I’ve been working across the stack, before joining Uber. I built part of the backend system serving the 400M users of Outlook.com and the Skype for Web integration. Still, when I joined Uber three years ago to work on the Android app, I had no idea I would learn so much about large, distributed systems. My team ended up owning not only the mobile interface but the backbones to the payments powering all of Uber, processing more than $50B annually with services that handle hundreds of QPS.
- Mentoring and mentorship is a big part of our culture. We have formal mentoring opportunities and encourage informal mentorship. Developers mentoring other developers and learning from each other is a big part of our culture. This culture allows us to hire less experienced people and then invest in them. It also keeps more experienced engineers a good way to further grow, by helping others grow.
- A never-ending firehose of learning about architecture. Teams write up their design approach before starting projects, then distribute it widely. This is our engineering planning review process that provides transparency, lots of learning opportunities, and the ability to give feedback to teams across the globe.
- Exposure to large, distributed systems. As someone who started as a mobile engineer, I learned a lot about distributed systems by reading design documents and talking with backend engineers. We’ve had mobile engineers fascinated by these systems move to the backend, broadening their skills.
- Promotions. We have a clear career ladder and a transparent promotions process that we keep tailoring based on feedback from engineers and managers. My team has had a pretty good run with promotions the past few years. Professional growth is something managers and peers are deeply invested in.
- Technical managers and a path into management. All engineering managers come from an engineering background, having been developers for a good time, and are technical. On backend-heavy teams, previous distributed systems experience is a common trait for managers. We have an apprentice manager program and occasional opportunities for moving from engineering to management. I moved into management at Uber, and three other engineers in Amsterdam have also done this transition.
- Principles of engineering growth. Dan Heller is a former engineering manager in Amsterdam, now a staff software engineer in San Francisco. His ten principles for growth as an engineer capture how we encourage engineers at Uber to take ownership of their growth - and the environment we strive to create to do so.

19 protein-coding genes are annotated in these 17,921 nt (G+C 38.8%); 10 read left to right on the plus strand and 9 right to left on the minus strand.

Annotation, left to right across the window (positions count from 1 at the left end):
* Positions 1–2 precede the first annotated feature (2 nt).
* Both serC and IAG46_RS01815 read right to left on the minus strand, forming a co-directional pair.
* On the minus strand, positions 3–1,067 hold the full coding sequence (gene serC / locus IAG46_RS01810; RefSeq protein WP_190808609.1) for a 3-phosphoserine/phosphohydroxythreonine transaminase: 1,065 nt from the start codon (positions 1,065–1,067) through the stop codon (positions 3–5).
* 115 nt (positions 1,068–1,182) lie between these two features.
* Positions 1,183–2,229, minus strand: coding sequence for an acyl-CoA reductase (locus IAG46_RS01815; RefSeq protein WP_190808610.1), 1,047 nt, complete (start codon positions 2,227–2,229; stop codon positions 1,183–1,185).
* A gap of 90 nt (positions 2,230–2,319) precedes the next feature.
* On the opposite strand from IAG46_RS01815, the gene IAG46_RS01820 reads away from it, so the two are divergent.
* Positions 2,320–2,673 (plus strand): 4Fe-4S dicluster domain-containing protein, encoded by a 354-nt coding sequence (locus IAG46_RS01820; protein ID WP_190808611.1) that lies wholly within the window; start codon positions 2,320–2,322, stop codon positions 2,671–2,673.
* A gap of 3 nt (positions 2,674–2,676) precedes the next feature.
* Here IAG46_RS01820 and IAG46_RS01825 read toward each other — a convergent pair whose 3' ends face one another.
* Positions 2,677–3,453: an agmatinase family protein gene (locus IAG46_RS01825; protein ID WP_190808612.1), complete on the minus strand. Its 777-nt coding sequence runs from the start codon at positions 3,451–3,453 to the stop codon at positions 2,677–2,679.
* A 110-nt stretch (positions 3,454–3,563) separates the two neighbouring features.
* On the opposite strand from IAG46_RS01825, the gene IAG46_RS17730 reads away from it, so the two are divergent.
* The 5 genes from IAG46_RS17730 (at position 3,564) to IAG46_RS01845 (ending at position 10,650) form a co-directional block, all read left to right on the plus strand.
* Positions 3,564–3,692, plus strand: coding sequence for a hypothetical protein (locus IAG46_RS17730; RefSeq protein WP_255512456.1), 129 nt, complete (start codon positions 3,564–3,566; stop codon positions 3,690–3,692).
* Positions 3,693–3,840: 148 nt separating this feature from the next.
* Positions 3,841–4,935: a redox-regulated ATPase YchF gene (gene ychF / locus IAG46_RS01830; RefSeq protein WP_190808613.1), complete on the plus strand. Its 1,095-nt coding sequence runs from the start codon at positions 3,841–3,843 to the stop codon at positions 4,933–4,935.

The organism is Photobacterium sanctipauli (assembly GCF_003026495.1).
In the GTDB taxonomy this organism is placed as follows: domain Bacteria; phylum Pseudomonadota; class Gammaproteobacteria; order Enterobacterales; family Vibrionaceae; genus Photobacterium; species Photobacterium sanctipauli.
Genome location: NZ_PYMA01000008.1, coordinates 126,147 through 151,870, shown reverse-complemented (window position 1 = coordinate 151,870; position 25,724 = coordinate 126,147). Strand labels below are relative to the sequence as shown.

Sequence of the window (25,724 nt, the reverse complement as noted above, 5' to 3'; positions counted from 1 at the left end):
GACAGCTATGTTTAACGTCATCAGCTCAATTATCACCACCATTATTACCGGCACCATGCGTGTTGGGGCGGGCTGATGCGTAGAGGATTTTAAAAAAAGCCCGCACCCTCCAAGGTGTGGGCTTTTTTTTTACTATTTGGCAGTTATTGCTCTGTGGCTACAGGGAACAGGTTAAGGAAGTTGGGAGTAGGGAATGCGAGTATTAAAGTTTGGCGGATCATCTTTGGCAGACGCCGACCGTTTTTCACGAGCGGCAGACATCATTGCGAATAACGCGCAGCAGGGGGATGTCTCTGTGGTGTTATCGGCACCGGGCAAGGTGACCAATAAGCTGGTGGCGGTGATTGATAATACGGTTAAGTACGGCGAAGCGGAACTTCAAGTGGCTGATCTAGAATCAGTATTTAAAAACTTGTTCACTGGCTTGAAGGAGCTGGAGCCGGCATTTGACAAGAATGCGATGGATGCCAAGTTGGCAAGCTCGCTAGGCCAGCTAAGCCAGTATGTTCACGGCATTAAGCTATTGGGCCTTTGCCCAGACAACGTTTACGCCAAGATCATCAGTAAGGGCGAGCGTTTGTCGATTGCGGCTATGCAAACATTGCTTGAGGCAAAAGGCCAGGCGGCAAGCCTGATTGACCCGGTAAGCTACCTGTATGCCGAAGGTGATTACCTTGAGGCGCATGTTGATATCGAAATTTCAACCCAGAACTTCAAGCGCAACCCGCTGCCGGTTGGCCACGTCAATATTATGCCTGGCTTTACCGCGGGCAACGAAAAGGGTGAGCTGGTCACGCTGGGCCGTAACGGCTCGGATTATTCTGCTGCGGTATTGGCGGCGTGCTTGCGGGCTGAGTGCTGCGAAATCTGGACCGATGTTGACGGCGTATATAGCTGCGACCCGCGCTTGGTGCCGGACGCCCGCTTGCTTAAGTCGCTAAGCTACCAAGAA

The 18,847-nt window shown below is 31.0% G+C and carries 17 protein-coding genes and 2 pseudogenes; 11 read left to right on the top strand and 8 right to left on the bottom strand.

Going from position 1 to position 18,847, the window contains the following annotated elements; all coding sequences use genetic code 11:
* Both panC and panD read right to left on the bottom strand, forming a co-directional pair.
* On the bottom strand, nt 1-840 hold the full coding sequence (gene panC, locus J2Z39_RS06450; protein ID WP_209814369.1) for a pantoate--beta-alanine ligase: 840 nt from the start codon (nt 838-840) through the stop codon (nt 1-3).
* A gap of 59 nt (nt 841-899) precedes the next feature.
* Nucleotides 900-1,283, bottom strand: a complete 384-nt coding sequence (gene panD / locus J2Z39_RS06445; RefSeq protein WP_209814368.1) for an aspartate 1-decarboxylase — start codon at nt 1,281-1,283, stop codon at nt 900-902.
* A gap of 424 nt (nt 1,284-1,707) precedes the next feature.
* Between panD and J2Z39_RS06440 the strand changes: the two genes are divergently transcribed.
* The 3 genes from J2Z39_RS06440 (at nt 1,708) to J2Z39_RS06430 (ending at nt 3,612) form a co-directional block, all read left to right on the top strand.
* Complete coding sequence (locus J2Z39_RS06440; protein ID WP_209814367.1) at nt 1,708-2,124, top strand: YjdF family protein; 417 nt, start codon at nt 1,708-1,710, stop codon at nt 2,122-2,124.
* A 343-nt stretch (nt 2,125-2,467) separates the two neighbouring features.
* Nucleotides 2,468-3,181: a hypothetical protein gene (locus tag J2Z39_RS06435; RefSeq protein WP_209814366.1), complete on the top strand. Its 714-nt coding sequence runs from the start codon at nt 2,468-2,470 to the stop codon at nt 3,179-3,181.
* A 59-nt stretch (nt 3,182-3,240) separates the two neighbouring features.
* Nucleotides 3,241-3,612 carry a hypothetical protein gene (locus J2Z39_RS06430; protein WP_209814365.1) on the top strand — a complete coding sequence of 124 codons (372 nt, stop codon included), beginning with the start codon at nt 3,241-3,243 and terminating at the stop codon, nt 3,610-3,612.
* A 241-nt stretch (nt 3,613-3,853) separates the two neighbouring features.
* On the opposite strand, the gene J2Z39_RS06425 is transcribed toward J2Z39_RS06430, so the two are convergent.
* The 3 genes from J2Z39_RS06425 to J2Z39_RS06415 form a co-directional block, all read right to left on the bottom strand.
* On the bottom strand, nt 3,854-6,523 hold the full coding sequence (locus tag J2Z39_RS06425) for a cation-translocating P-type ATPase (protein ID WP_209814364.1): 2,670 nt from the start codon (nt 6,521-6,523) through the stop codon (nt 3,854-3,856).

- A Silicon Valley company in Europe. There is a lot to like about this kind of environment, that merges good things from both worlds.
Engineering Culture, Architecture and Scale
As an engineer, I’ve had a hard time convincing stakeholders at other companies to adopt engineering best practices that benefit the team and the product, in the long term. At Uber, I had to push little: we are about pragmatic, sustainable, and world-class engineering.
- Scale and Reliability. We move billions of dollars each month, with systems that hit hundreds of QPS. At this scale, getting to 99.99% reliability is a challenge. This is especially true for the FinTech domain, where we need to build on less reliable financial systems. Operating large, distributed systems in a reliable way is something we practice day-in, day-out.
- Architecture. Designing distributed, reliable and extensible financial systems is hard. We document, share and debate our backend designs across engineering. I’ve picked up most of my distributed architecture knowledge by first listening, then participating in these discussions.
- Complexity. We have thousands of services. In this environment, making changes that are straightforward can be a lot more challenging than they seem. Modifying existing systems, migrating safely between systems, rolling out to millions of customers in production, making sure things continuously work - and doing all of this, quickly and with large autonomy make for quite the learning opportunities.
- Testing and quality are core to how we work. We continuously test, at scale. We test our code at the unit level, at integrations level. We invest heavily in advanced monitoring and alerting, SLOs, and oncall tooling.
- Blameless postmortems. We try to move fast, without breaking things. However, things do break, at times. When this happens, we don’t point fingers. Instead, we look for what systemic improvements we can make to not have the same type of incident happen before. Can we build automation to catch things like this, pre-commit? Tweak existing processes? Build better alerting or monitoring?
- Upping the bar. We are conscious of the areas we can get better, engineering quality-wise. We are moving towards all services having blackbox testing and automatic canary rollouts and rollbacks and continuous deployment for all services - but we are not yet there. We keep looking for other areas to improve how we build, deploy and maintain our code.
- Open source. We open source many of the tools and frameworks we build and use. Jaeger - a tool to monitor and troubleshoot complex transactions in distributed systems - is a well-known tool we built that has graduated to the Cloud Native Computing Foundation. Other projects include Cadence, H3, Kraken, Mamaray, Peloton and many others.
- Bold bets. We take on big, bold bets. As our systems quickly - just like Uber does - we are unafraid to do smart rewrites and efficient migrations to those new systems, reducing tech and architecture debt. We believe that migrations are the sole scalable fix to tech debt. We have rewritten most of our payments stack and most of our early Uber systems. While we used to be a NodeJS and Python up to 2016, all our services are now Java or Go.
Sounds interesting? Apply here and work with me in Amsterdam, or one of the teams sitting next to me.